US college trustees must push back on tuition fee increases

Too many trustees misunderstand or forget their fiduciary responsibilities and become co-opted by institutional presidents, says James Koch

March 1, 2021
Wrestlers locked together symbolising pushback on university boards
Source: iStock

Who has not heard complaints about the skyrocketing cost of attending US colleges? Between autumn 2006 and autumn 2020, the net cost of attending a four-year college, after taking scholarships and grants into account, rose 16.6 per cent faster than the consumer price index for public institutions and 10.9 per cent for private ones, according to College Board figures.

The impacts of this inflation have been somewhat predictable. Headcount college enrolments have now fallen nine years in a row and this trend is unlikely to reverse itself in autumn 2021 because the number of prospective college students filling out the Free Application for Federal Student Aid (popularly known as the FAFSA) are down by about 10 per cent year over year as of January 2021.

Meanwhile, the Federal Reserve Bank of New York reports that total student debt has ballooned to $1.55 trillion (£1.1 trillion). This is problematic from an economic standpoint because numerous reputable empirical studies demonstrate that individuals burdened with student debt do not buy as many automobiles and houses, live more often with their mums and dads, and are even less likely than the general population to get married.

These circumstances have resulted in an abundance of finger pointing. However, what has nearly always been overlooked in this blame game is the dysfunctional, sometimes unknowing role played by members of college governing boards (often referred to as trustees). No cost increase of any significance occurs on any American campus without the approval of the trustees, who are legally responsible for the institution. They are the financial gatekeepers, but often have failed in this role. Our research reveals that trustees at public institutions approve 98 per cent of cost-increasing proposals placed in front of them – and they usually do so unanimously.

We thought when we began our study that significant numbers of trustees, especially those who are alumni of the institutions they govern and are close to its students, would lament any proposed cost increases and therefore some would vote no. We found very little evidence of this. Over time, many trustees end up being co-opted by the institution’s president and its senior administrators, developing a “get along and go along” mindset.

Much of our recently published book, Runaway College Costs, focuses on explaining why college cost increases have been so high and why trustees vote the way they do. We show, for example, that the larger the board, the more likely it is to vote for larger cost increases – presumably because many members of large boards do not become really immersed in their institution. We also found that a requirement to get cost proposals approved by an overarching, statewide governing board results in more moderate cost increases.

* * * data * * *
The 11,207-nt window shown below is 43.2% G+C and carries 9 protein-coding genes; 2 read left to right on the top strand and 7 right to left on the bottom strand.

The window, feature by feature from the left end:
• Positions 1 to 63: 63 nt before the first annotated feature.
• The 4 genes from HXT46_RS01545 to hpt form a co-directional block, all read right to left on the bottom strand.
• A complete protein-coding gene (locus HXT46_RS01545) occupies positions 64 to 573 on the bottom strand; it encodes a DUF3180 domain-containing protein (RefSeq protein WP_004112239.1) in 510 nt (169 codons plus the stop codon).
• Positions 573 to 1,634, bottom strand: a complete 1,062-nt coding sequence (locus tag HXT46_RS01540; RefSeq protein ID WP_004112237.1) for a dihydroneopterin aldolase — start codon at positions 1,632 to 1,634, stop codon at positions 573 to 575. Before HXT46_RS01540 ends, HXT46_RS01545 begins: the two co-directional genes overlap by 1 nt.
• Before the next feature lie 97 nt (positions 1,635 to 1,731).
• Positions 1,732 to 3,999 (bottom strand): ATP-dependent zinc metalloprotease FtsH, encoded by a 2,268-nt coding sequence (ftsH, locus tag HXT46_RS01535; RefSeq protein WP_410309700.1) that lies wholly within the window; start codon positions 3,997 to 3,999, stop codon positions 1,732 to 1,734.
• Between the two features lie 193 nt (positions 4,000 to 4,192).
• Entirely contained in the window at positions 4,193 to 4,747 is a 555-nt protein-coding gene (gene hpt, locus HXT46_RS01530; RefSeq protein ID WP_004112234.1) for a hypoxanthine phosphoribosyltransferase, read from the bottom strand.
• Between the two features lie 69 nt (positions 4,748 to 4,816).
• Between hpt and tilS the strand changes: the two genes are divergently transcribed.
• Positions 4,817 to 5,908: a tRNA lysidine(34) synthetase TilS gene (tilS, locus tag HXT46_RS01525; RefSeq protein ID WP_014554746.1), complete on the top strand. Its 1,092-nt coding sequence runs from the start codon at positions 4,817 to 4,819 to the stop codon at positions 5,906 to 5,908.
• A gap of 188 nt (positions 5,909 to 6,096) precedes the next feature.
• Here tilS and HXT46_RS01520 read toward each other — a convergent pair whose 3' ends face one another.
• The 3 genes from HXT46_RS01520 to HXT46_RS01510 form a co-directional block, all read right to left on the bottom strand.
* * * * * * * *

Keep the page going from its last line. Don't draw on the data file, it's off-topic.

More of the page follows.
The very word “trustee” indicates that members of college boards hold a trust. As fiduciaries, they should be representing the best interests of students and citizens – which implies keeping a tight grip on the costs that those stakeholders are asked to bear. However, many trustees either do not comprehend or else forget these responsibilities and become uncritical advocates for the institution, its president and faculty, and its glossy narrative about what it hopes to be.

Trustees begin to fixate on rankings and exult when their institution rises a few places. This “we must do better than our competition” approach to governance also manifests itself in the construction of grandiose student residence halls complete with lazy rivers and the nurturing of intercollegiate athletic programmes that require fees of $70 per semester to make them viable – not to mention reduced faculty teaching loads, graduate programmes that enrol impressively few students and general mission creep. Too often, trustees fail to ask critical questions as these “improvements” are placed in front of them.

Universities do not replicate the businesses and organisations that many trustees operate or work for in their day-to-day lives. It takes time and effort for a trustee to understand the inner workings of an institution with many funding sources, public-private partnerships, foundation ties and alumni support organisations.

Hence, we hope that our book will prompt state governors and legislators to both underline in the law the fiduciary responsibilities of trustees and to require board members to undergo specific training and in-service learning experiences. That way, we can start to impose real checks and balances on university leaders’ “more is better” approach to cost management.

James V. Koch is a Board of Visitors professor of economics emeritus and president emeritus at Old Dominion University. His latest book, Runaway College Costs (2020), co-written with Richard J. Cebula, is published by Johns Hopkins University Press. He will be speaking at THE Live US, a free virtual event on 30 March-1 April.

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